Beirne, Francis F.The Amiable Baltimoreans. New York, 1951; reprint, Baltimore: Johns Hopkins University Press, 1984.
Annotation / Notes: A social history of Baltimore City told through thematic chapters. Chapter topics are varied and include a wide range of subjects: i.e. monuments, food, sports, Hopkins Hospital, newspapers, and politics.
D√ºrr, W. Theodore. "People of the Peninsula." Maryland Historical Magazine 77 (Spring 1982): 27-53.
Annotation / Notes: D√ºrr presents a hundred year history (1880-1980) of four distinct south Baltimore neighborhoods -- South Baltimore (including Federal Hill), Locust Point, Riverside, and Sharp-Leadenhall. Although distinct neighborhoods they functioned as a cohesive region.
Fee, Elizabeth, et. al. "Baltimore by Bus: Steering a New Course through the City's History." Radical History Review 28-30 (1984): 206-216.
Annotation / Notes: A discussion of the development of the alternative, left oriented "People's Bus Tour" of Baltimore. The tour's intention was to demonstrate the diversity of Baltimore and to show the conflicts and processes that affected the City's working class. Class relations are interpreted throughout Baltimore's history by visiting significant and visually interesting places.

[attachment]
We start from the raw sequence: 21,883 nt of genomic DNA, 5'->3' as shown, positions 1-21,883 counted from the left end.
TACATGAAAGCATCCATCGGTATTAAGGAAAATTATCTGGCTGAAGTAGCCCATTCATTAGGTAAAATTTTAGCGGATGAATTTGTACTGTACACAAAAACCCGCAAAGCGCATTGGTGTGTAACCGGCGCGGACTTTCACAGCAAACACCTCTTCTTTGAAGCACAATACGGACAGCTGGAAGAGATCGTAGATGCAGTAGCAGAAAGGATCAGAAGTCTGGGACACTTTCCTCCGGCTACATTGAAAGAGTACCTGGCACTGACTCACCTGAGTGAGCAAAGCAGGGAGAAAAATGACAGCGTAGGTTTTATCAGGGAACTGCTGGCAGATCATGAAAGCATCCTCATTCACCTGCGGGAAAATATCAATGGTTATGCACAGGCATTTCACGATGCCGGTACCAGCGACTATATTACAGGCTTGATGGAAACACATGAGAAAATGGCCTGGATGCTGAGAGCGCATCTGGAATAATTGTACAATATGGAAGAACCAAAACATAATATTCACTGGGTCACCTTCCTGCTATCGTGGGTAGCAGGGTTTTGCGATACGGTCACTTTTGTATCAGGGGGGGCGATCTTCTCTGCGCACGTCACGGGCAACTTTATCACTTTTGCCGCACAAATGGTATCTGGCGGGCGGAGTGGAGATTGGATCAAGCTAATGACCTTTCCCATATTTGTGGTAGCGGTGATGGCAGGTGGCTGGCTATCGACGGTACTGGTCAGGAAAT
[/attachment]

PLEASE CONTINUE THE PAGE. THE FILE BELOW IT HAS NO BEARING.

Fee, Elizabeth, Linda Shopes, and Linda Zeidman, eds.The Baltimore Book: New Views of Local History. Philadelphia, PA: Temple University Press, 1991.
Annotation / Notes: Eleven essays documenting the working class history of Baltimore, stretching across many of Baltimore's neighborhoods -- from Federal Hill to Hampden, Edmondson Village to Dundalk. This work grew out of a "People's History Tour of Baltimore." Each chapter includes a map of relevant sites. There are fifteen interviews. It is well illustrated and includes an excellent bibliography.
Liebowitz, Steve. "The End of a Jewish Neighborhood: The Life and Death of Lower Park Heights." Generations (Fall 1998): 4-7.
Annotation / Notes: A discussion of the move of the Jewish community (the people and their institutions) towards the suburbs. A move brought about, in large part, by racism and the search for greater social status.
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